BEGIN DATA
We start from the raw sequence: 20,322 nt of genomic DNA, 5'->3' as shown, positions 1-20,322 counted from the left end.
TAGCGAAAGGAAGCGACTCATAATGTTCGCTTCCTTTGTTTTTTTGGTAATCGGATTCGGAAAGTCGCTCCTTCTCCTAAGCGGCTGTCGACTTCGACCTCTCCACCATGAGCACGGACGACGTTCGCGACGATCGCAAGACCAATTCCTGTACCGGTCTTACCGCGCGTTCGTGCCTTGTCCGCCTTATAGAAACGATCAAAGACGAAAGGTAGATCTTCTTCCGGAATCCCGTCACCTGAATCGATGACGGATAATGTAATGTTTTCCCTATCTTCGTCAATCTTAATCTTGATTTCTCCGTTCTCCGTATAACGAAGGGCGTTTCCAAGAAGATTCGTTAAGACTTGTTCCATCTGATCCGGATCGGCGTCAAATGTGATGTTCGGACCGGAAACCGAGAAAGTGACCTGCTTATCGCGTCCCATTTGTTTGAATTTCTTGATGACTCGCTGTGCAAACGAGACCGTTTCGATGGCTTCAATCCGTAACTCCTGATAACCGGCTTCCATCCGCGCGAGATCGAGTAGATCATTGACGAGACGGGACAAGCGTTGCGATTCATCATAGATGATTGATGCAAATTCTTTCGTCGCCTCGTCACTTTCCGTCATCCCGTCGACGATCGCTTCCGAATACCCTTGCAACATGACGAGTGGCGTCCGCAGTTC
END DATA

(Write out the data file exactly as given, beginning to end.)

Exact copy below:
We start from the raw sequence: 20,322 nt of genomic DNA, 5'->3' as shown, positions 1-20,322 counted from the left end.
TAGCGAAAGGAAGCGACTCATAATGTTCGCTTCCTTTGTTTTTTTGGTAATCGGATTCGGAAAGTCGCTCCTTCTCCTAAGCGGCTGTCGACTTCGACCTCTCCACCATGAGCACGGACGACGTTCGCGACGATCGCAAGACCAATTCCTGTACCGGTCTTACCGCGCGTTCGTGCCTTGTCCGCCTTATAGAAACGATCAAAGACGAAAGGTAGATCTTCTTCCGGAATCCCGTCACCTGAATCGATGACGGATAATGTAATGTTTTCCCTATCTTCGTCAATCTTAATCTTGATTTCTCCGTTCTCCGTATAACGAAGGGCGTTTCCAAGAAGATTCGTTAAGACTTGTTCCATCTGATCCGGATCGGCGTCAAATGTGATGTTCGGACCGGAAACCGAGAAAGTGACCTGCTTATCGCGTCCCATTTGTTTGAATTTCTTGATGACTCGCTGTGCAAACGAGACCGTTTCGATGGCTTCAATCCGTAACTCCTGATAACCGGCTTCCATCCGCGCGAGATCGAGTAGATCATTGACGAGACGGGACAAGCGTTGCGATTCATCATAGATGATTGATGCAAATTCTTTCGTCGCCTCGTCACTTTCCGTCATCCCGTCGACGATCGCTTCCGAATACCCTTGCAACATGACGAGTGGCGTCCGCAGTTC